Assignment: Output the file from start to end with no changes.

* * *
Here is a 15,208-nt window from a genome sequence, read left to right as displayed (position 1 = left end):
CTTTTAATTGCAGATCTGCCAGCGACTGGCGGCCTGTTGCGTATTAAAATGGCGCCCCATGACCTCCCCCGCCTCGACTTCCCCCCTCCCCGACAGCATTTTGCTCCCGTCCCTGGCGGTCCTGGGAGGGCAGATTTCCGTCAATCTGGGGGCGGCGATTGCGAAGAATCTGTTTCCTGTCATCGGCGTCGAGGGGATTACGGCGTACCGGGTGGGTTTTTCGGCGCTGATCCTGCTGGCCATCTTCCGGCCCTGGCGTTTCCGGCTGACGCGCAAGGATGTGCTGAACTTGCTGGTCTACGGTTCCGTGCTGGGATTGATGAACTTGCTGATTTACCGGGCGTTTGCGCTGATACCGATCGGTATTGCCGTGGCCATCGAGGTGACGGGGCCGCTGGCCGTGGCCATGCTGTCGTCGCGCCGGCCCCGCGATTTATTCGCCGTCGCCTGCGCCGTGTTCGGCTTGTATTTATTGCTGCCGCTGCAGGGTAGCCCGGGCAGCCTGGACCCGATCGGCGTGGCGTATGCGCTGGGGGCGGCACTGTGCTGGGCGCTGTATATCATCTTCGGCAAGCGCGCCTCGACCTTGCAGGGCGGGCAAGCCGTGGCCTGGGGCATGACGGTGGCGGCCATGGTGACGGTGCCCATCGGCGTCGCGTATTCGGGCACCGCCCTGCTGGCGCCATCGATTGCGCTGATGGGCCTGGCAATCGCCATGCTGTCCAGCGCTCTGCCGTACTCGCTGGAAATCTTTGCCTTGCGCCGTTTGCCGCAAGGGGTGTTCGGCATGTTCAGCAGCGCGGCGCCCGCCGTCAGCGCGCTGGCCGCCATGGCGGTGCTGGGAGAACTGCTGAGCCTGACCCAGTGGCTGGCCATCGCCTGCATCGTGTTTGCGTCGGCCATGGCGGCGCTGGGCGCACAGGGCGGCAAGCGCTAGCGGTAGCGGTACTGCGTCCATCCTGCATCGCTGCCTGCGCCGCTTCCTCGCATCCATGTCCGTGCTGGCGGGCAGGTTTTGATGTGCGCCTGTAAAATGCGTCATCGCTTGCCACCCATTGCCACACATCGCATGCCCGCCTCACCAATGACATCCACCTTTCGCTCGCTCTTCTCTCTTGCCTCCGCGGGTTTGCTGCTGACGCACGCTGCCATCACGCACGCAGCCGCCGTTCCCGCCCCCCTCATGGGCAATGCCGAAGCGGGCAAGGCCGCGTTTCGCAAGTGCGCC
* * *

Here is a 15,208-nt window from a genome sequence, read left to right as displayed (position 1 = left end):
CTTTTAATTGCAGATCTGCCAGCGACTGGCGGCCTGTTGCGTATTAAAATGGCGCCCCATGACCTCCCCCGCCTCGACTTCCCCCCTCCCCGACAGCATTTTGCTCCCGTCCCTGGCGGTCCTGGGAGGGCAGATTTCCGTCAATCTGGGGGCGGCGATTGCGAAGAATCTGTTTCCTGTCATCGGCGTCGAGGGGATTACGGCGTACCGGGTGGGTTTTTCGGCGCTGATCCTGCTGGCCATCTTCCGGCCCTGGCGTTTCCGGCTGACGCGCAAGGATGTGCTGAACTTGCTGGTCTACGGTTCCGTGCTGGGATTGATGAACTTGCTGATTTACCGGGCGTTTGCGCTGATACCGATCGGTATTGCCGTGGCCATCGAGGTGACGGGGCCGCTGGCCGTGGCCATGCTGTCGTCGCGCCGGCCCCGCGATTTATTCGCCGTCGCCTGCGCCGTGTTCGGCTTGTATTTATTGCTGCCGCTGCAGGGTAGCCCGGGCAGCCTGGACCCGATCGGCGTGGCGTATGCGCTGGGGGCGGCACTGTGCTGGGCGCTGTATATCATCTTCGGCAAGCGCGCCTCGACCTTGCAGGGCGGGCAAGCCGTGGCCTGGGGCATGACGGTGGCGGCCATGGTGACGGTGCCCATCGGCGTCGCGTATTCGGGCACCGCCCTGCTGGCGCCATCGATTGCGCTGATGGGCCTGGCAATCGCCATGCTGTCCAGCGCTCTGCCGTACTCGCTGGAAATCTTTGCCTTGCGCCGTTTGCCGCAAGGGGTGTTCGGCATGTTCAGCAGCGCGGCGCCCGCCGTCAGCGCGCTGGCCGCCATGGCGGTGCTGGGAGAACTGCTGAGCCTGACCCAGTGGCTGGCCATCGCCTGCATCGTGTTTGCGTCGGCCATGGCGGCGCTGGGCGCACAGGGCGGCAAGCGCTAGCGGTAGCGGTACTGCGTCCATCCTGCATCGCTGCCTGCGCCGCTTCCTCGCATCCATGTCCGTGCTGGCGGGCAGGTTTTGATGTGCGCCTGTAAAATGCGTCATCGCTTGCCACCCATTGCCACACATCGCATGCCCGCCTCACCAATGACATCCACCTTTCGCTCGCTCTTCTCTCTTGCCTCCGCGGGTTTGCTGCTGACGCACGCTGCCATCACGCACGCAGCCGCCGTTCCCGCCCCCCTCATGGGCAATGCCGAAGCGGGCAAGGCCGCGTTTCGCAAGTGCGCC